Myth: Tapping Home Equity Brings Wealth

The Word on the Street

The latest financial fad has financial planners advocating plans wherein the client (you) takes home equity loans or refinances their house to take out the equity in it, and then invests these funds (preferably in a cash value life insurance policy). These pros contend that this is the best route to riches.

The Truth

Although this plan has academic merits, and can look very appealing on paper, it is also highly risky, not to mention being completely out of the financial capabilities of the large majority of American households.

Doubt Me? Let’s take a long look at the pros and cons of this strategy.

Mortgage Leveraging, What is it?

First of all, let me define what I mean by “leveraging”. Leveraging is when you borrow money to invest it. It has the phenomenal ability to multiply your investment returns. But beware, this multiplicative power works two ways; since your gains are huge, your losses are also huge, should the market turn the wrong way.

The mortgage leveraging plan runs like this: say you have a home on which you owe $200,000, but has recently been appraised for $350,000. This means that you have $150,000 in home equity built up. According to the leveraging plan, you would be well advised to refinance your home, taking out a fresh mortgage of $280,000 and paying off your old loan balance of $200,000. This would leave you with $80,000 of cold hard cash to invest, which you do. Your new loan has an interest rate of 7%, but, after you take your tax deduction, it really only winds up costing you 5.25% (at a 25% tax bracket). This is a low number that is easily beaten by the market, especially if you invest on a tax-deferred basis, such as in an IRA or life insurance policy. Since $80,000 is well beyond the allowable annual contribution allowed for retirement plans, the best remaining option for your home equity money is in a cash value life insurance policy. You invest your money, and, over the long run and on the average, you earn 8% per year. The difference between what you earned and what you paid in interest is called your marginal rate of return, and, in this case, equals a 2.75% gain on your home equity that otherwise would have had none.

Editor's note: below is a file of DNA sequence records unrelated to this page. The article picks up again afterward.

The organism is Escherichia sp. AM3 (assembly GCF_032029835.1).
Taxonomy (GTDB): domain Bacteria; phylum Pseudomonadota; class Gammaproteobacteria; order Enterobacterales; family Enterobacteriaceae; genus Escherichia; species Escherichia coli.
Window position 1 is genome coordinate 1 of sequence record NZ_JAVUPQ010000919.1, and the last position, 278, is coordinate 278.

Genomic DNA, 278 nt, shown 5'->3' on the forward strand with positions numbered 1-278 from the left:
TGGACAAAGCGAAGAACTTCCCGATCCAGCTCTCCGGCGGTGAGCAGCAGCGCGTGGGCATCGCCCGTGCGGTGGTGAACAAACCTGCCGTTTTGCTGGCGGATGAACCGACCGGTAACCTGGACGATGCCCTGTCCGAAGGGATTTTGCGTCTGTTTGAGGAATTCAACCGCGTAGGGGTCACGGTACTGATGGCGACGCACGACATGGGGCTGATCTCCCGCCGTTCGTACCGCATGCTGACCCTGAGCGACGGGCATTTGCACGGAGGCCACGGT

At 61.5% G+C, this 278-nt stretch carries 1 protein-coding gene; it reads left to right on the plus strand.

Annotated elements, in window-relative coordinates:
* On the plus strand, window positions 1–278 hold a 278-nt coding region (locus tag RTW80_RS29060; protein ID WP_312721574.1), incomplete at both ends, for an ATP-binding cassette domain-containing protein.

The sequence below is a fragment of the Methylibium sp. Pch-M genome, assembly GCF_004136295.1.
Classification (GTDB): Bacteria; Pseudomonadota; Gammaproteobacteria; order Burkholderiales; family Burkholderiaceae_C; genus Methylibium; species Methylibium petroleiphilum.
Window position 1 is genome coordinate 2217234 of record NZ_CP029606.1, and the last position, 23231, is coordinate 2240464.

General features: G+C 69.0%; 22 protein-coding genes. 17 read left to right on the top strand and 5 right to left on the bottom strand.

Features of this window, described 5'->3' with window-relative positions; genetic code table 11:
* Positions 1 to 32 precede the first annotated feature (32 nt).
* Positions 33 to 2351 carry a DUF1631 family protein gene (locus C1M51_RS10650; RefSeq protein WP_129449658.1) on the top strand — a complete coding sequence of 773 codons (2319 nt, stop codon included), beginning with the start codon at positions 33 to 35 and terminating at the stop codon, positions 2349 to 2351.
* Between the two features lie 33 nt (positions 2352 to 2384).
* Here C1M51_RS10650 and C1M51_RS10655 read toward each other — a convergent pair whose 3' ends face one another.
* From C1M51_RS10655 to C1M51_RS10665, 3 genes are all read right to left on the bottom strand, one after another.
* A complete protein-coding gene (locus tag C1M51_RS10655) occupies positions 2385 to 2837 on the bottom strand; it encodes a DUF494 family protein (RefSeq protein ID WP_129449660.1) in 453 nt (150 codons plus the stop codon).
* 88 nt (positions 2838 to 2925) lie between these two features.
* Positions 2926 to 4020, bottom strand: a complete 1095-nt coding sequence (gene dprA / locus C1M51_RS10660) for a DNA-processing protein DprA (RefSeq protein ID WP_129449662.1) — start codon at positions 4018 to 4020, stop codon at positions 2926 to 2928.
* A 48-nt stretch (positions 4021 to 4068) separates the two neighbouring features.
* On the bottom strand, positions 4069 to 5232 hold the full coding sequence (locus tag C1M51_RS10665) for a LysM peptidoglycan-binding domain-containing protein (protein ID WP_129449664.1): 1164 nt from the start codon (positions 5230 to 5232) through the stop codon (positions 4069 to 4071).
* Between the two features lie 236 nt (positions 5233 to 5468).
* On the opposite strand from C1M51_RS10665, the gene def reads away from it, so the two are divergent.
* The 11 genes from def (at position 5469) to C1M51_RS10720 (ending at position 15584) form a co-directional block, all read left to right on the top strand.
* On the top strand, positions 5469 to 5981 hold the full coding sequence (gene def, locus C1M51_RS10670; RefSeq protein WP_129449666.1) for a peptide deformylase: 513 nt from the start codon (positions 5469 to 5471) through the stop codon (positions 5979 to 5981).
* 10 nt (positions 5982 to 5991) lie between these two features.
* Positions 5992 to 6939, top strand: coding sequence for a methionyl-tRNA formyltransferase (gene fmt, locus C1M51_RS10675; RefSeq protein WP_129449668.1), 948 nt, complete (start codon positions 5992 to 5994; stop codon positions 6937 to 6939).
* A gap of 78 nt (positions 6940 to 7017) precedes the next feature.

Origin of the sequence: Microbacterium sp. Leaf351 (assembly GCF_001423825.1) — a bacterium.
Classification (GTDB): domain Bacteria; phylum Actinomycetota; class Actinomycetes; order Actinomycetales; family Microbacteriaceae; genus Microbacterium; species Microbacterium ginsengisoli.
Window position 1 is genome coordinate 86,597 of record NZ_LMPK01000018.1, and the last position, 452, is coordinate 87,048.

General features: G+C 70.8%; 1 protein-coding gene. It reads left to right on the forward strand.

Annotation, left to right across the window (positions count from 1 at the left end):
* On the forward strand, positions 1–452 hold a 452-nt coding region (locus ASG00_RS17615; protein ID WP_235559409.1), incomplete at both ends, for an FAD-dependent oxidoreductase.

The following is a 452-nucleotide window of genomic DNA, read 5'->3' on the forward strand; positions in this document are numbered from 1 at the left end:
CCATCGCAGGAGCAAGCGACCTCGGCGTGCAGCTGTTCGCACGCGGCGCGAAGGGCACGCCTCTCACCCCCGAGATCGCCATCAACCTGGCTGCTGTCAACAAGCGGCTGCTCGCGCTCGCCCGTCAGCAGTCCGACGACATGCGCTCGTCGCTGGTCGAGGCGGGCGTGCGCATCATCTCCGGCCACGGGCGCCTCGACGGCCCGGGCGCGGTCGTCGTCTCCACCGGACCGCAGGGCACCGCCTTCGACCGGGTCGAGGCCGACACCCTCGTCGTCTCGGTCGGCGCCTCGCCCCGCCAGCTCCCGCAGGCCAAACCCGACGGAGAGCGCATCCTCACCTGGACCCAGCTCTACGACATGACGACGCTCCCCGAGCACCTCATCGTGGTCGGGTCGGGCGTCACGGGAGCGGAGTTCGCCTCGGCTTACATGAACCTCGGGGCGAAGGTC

The Nutshell

This is an extremely complex financial issue, and the post that fully analyzes it is quite long. Here is the quick-and-dirty breakdown of the ups and downs.

The logic of this strategy is undeniable, and it seems, on the surface, as though it really is as great as they make it out to be. These are the conditions under which a mortgage leveraging strategy might work:

  1. Your investment vehicle must be able to consistently outperform the market as a whole over the long run.
  2. Your mortgage payment is currently a relatively small portion of your income.
  3. In order to get a good rate, you must have good credit. Poor credit leads to higher interest costs on the mortgage and raises the required return on the investment.

Here’s a few of the pitfalls to be aware of:

  1. Inability to make larger mortgage payments on equity loans. If it takes too much of your income to make payments on the equity, then you will place yourself under undue stress.
  2. Tax-sheltered retirement plans have contribution limits. These limits may prohibit you from getting tax breaks on your investment growth, which will make it harder to make a profit on your equity. In 2007, this limit was $5,000/yr for most retirement vehicles. (source)
  3. If you use a life insurance policy as your investment vehicle, be aware that the cost of the life insurance policy may be quite high. Be sure to check into the costs and evaluate what effect they will have on your investment’s ability to outperform your mortgage interest.
  4. Be aware that your investment advisor probably stands to make a huge comission if you choose to invest your home equity, especially if you choose life insurance as the vehicle. If possible, try to get an unbiased second opinion.